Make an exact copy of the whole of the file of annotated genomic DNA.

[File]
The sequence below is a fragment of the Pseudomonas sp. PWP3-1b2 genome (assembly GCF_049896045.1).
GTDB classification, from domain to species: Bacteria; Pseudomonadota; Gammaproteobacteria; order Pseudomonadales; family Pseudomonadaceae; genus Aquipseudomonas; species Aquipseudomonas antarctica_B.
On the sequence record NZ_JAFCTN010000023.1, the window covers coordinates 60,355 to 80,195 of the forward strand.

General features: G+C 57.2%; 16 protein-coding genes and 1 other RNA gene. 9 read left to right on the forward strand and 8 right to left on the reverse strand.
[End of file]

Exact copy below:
The sequence below is a fragment of the Pseudomonas sp. PWP3-1b2 genome (assembly GCF_049896045.1).
GTDB classification, from domain to species: Bacteria; Pseudomonadota; Gammaproteobacteria; order Pseudomonadales; family Pseudomonadaceae; genus Aquipseudomonas; species Aquipseudomonas antarctica_B.
On the sequence record NZ_JAFCTN010000023.1, the window covers coordinates 60,355 to 80,195 of the forward strand.

General features: G+C 57.2%; 16 protein-coding genes and 1 other RNA gene. 9 read left to right on the forward strand and 8 right to left on the reverse strand.